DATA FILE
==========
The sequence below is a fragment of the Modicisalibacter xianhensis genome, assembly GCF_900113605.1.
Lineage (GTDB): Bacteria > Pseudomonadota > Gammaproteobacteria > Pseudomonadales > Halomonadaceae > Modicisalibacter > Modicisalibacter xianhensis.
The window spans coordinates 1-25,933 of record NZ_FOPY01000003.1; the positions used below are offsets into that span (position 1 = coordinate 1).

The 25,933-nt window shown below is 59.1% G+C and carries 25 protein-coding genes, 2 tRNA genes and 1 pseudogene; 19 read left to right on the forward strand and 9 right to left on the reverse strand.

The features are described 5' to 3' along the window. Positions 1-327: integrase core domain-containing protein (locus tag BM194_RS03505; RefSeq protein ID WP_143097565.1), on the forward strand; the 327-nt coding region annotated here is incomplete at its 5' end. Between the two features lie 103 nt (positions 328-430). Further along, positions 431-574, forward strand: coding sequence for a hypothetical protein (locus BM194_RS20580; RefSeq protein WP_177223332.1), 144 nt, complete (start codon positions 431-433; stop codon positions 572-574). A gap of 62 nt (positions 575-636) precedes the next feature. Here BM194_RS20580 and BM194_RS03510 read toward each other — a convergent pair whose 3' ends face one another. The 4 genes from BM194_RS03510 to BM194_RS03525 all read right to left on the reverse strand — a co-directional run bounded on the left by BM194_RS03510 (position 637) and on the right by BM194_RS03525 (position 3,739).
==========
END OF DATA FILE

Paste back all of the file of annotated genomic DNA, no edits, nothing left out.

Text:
The sequence below is a fragment of the Modicisalibacter xianhensis genome, assembly GCF_900113605.1.
Lineage (GTDB): Bacteria > Pseudomonadota > Gammaproteobacteria > Pseudomonadales > Halomonadaceae > Modicisalibacter > Modicisalibacter xianhensis.
The window spans coordinates 1-25,933 of record NZ_FOPY01000003.1; the positions used below are offsets into that span (position 1 = coordinate 1).

The 25,933-nt window shown below is 59.1% G+C and carries 25 protein-coding genes, 2 tRNA genes and 1 pseudogene; 19 read left to right on the forward strand and 9 right to left on the reverse strand.

The features are described 5' to 3' along the window. Positions 1-327: integrase core domain-containing protein (locus tag BM194_RS03505; RefSeq protein ID WP_143097565.1), on the forward strand; the 327-nt coding region annotated here is incomplete at its 5' end. Between the two features lie 103 nt (positions 328-430). Further along, positions 431-574, forward strand: coding sequence for a hypothetical protein (locus BM194_RS20580; RefSeq protein WP_177223332.1), 144 nt, complete (start codon positions 431-433; stop codon positions 572-574). A gap of 62 nt (positions 575-636) precedes the next feature. Here BM194_RS20580 and BM194_RS03510 read toward each other — a convergent pair whose 3' ends face one another. The 4 genes from BM194_RS03510 to BM194_RS03525 all read right to left on the reverse strand — a co-directional run bounded on the left by BM194_RS03510 (position 637) and on the right by BM194_RS03525 (position 3,739).